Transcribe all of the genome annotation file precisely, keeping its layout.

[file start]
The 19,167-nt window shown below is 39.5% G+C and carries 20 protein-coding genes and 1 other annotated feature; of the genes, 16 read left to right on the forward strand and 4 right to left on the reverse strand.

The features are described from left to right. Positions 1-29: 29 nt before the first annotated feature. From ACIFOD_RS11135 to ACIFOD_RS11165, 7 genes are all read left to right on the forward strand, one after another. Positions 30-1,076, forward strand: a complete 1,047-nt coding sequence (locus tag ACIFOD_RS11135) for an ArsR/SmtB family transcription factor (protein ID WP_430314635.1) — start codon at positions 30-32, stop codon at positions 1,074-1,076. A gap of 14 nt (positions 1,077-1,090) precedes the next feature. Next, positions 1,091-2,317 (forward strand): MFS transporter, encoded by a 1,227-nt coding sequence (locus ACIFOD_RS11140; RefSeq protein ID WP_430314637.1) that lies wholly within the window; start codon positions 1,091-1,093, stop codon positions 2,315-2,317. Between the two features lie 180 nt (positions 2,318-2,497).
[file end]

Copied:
The 19,167-nt window shown below is 39.5% G+C and carries 20 protein-coding genes and 1 other annotated feature; of the genes, 16 read left to right on the forward strand and 4 right to left on the reverse strand.

The features are described from left to right. Positions 1-29: 29 nt before the first annotated feature. From ACIFOD_RS11135 to ACIFOD_RS11165, 7 genes are all read left to right on the forward strand, one after another. Positions 30-1,076, forward strand: a complete 1,047-nt coding sequence (locus tag ACIFOD_RS11135) for an ArsR/SmtB family transcription factor (protein ID WP_430314635.1) — start codon at positions 30-32, stop codon at positions 1,074-1,076. A gap of 14 nt (positions 1,077-1,090) precedes the next feature. Next, positions 1,091-2,317 (forward strand): MFS transporter, encoded by a 1,227-nt coding sequence (locus ACIFOD_RS11140; RefSeq protein ID WP_430314637.1) that lies wholly within the window; start codon positions 1,091-1,093, stop codon positions 2,315-2,317. Between the two features lie 180 nt (positions 2,318-2,497).